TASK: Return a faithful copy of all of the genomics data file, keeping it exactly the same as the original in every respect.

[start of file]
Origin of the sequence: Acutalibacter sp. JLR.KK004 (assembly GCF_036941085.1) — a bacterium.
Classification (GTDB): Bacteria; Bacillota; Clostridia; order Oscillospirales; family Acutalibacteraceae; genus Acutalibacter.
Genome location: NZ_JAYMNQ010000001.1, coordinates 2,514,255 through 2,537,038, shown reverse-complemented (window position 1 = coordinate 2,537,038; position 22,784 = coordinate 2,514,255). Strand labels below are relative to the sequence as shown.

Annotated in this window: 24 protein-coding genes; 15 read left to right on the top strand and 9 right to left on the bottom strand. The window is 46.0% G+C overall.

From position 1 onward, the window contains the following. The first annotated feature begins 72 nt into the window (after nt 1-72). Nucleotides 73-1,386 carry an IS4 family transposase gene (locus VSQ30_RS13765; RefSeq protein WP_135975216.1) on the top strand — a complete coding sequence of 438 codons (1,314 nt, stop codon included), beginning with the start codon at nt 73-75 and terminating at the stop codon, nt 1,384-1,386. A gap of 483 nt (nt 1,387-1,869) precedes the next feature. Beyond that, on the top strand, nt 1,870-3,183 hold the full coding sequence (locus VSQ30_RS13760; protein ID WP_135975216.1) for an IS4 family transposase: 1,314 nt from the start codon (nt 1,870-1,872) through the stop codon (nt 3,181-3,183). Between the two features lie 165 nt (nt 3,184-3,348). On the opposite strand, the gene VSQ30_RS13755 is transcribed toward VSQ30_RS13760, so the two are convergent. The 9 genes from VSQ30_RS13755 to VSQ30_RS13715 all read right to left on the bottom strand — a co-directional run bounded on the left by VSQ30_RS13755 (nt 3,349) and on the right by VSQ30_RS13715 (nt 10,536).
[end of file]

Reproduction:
Origin of the sequence: Acutalibacter sp. JLR.KK004 (assembly GCF_036941085.1) — a bacterium.
Classification (GTDB): Bacteria; Bacillota; Clostridia; order Oscillospirales; family Acutalibacteraceae; genus Acutalibacter.
Genome location: NZ_JAYMNQ010000001.1, coordinates 2,514,255 through 2,537,038, shown reverse-complemented (window position 1 = coordinate 2,537,038; position 22,784 = coordinate 2,514,255). Strand labels below are relative to the sequence as shown.

Annotated in this window: 24 protein-coding genes; 15 read left to right on the top strand and 9 right to left on the bottom strand. The window is 46.0% G+C overall.

From position 1 onward, the window contains the following. The first annotated feature begins 72 nt into the window (after nt 1-72). Nucleotides 73-1,386 carry an IS4 family transposase gene (locus VSQ30_RS13765; RefSeq protein WP_135975216.1) on the top strand — a complete coding sequence of 438 codons (1,314 nt, stop codon included), beginning with the start codon at nt 73-75 and terminating at the stop codon, nt 1,384-1,386. A gap of 483 nt (nt 1,387-1,869) precedes the next feature. Beyond that, on the top strand, nt 1,870-3,183 hold the full coding sequence (locus VSQ30_RS13760; protein ID WP_135975216.1) for an IS4 family transposase: 1,314 nt from the start codon (nt 1,870-1,872) through the stop codon (nt 3,181-3,183). Between the two features lie 165 nt (nt 3,184-3,348). On the opposite strand, the gene VSQ30_RS13755 is transcribed toward VSQ30_RS13760, so the two are convergent. The 9 genes from VSQ30_RS13755 to VSQ30_RS13715 all read right to left on the bottom strand — a co-directional run bounded on the left by VSQ30_RS13755 (nt 3,349) and on the right by VSQ30_RS13715 (nt 10,536).